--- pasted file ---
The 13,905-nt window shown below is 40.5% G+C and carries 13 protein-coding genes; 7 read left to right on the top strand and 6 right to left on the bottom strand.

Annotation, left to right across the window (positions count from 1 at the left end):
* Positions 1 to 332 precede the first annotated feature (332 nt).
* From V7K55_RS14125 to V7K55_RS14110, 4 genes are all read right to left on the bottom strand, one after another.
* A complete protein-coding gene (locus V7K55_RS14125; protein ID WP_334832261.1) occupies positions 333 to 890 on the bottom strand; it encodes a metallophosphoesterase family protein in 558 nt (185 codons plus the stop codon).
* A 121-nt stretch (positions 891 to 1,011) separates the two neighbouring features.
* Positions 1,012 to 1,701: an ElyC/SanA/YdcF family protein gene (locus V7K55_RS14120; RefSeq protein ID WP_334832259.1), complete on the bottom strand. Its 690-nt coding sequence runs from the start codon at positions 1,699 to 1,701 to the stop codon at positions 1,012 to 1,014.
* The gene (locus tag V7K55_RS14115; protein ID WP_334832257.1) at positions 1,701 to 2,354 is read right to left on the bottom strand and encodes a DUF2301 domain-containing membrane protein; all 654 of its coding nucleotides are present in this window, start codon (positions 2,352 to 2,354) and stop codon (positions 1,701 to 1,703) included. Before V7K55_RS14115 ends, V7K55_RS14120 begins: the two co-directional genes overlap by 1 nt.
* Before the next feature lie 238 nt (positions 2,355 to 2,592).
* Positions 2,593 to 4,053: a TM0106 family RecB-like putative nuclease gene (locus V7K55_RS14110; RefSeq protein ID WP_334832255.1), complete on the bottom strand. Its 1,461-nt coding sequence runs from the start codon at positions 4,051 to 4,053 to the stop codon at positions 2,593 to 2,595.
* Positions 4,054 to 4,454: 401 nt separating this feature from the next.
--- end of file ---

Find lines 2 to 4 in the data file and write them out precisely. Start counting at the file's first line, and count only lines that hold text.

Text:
Annotation, left to right across the window (positions count from 1 at the left end):
* Positions 1 to 332 precede the first annotated feature (332 nt).
* From V7K55_RS14125 to V7K55_RS14110, 4 genes are all read right to left on the bottom strand, one after another.